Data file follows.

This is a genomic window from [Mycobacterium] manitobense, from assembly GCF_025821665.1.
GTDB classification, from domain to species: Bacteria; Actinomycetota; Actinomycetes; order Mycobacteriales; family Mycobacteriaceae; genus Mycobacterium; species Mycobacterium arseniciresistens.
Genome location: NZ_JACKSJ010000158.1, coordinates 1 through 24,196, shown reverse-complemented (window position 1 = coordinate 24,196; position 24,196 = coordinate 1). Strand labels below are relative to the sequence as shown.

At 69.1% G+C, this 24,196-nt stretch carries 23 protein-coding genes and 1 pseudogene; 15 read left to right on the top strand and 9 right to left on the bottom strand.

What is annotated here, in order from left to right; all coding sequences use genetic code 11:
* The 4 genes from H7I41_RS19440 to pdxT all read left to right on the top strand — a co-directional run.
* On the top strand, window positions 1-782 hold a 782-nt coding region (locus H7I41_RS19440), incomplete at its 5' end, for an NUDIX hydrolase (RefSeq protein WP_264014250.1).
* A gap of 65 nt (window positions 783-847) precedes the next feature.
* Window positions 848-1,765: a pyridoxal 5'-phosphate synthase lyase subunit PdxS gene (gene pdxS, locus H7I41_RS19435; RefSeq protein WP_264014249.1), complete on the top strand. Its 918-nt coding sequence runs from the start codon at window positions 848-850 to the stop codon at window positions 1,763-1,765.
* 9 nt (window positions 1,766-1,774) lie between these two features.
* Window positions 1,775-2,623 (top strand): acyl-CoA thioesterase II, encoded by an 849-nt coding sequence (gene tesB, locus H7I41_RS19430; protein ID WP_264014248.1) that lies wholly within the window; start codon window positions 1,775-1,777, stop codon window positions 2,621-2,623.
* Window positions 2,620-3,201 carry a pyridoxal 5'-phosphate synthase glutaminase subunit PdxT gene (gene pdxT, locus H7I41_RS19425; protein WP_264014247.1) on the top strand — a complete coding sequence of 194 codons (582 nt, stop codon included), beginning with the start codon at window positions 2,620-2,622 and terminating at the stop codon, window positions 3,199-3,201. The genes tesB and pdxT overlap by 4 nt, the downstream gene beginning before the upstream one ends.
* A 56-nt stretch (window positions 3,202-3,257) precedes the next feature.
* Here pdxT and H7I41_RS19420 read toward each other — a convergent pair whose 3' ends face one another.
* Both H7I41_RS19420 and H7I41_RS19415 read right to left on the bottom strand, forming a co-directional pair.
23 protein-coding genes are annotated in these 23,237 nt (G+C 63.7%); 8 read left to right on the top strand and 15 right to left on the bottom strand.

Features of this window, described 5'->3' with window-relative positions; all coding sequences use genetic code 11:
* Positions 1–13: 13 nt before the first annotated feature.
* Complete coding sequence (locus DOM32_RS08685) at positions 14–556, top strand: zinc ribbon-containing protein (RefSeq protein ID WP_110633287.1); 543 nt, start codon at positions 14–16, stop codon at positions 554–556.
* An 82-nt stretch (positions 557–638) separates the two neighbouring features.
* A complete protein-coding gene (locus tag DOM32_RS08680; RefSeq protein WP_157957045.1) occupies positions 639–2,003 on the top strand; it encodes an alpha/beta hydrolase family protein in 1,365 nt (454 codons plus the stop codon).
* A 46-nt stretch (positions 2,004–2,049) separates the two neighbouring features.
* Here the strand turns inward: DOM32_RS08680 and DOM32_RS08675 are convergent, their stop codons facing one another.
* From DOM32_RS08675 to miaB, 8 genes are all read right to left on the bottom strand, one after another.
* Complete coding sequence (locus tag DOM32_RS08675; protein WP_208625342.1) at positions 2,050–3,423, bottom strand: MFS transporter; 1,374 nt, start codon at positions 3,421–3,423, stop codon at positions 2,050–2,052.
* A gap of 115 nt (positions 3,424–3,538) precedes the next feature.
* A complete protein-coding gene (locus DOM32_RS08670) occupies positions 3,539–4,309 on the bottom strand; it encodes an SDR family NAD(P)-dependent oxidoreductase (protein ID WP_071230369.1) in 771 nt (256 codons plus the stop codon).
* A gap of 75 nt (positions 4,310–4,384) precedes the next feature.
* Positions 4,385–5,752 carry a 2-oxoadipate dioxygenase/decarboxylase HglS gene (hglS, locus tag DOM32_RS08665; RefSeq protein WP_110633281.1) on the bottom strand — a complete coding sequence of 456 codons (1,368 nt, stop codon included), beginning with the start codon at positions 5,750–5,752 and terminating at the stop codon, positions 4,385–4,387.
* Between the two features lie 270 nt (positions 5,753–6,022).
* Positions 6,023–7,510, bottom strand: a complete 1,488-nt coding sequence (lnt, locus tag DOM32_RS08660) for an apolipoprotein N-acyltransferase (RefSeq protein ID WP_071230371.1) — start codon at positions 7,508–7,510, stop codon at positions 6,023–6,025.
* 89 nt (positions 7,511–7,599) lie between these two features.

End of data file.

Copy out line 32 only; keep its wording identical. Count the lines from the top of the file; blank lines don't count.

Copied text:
* 89 nt (positions 7,511–7,599) lie between these two features.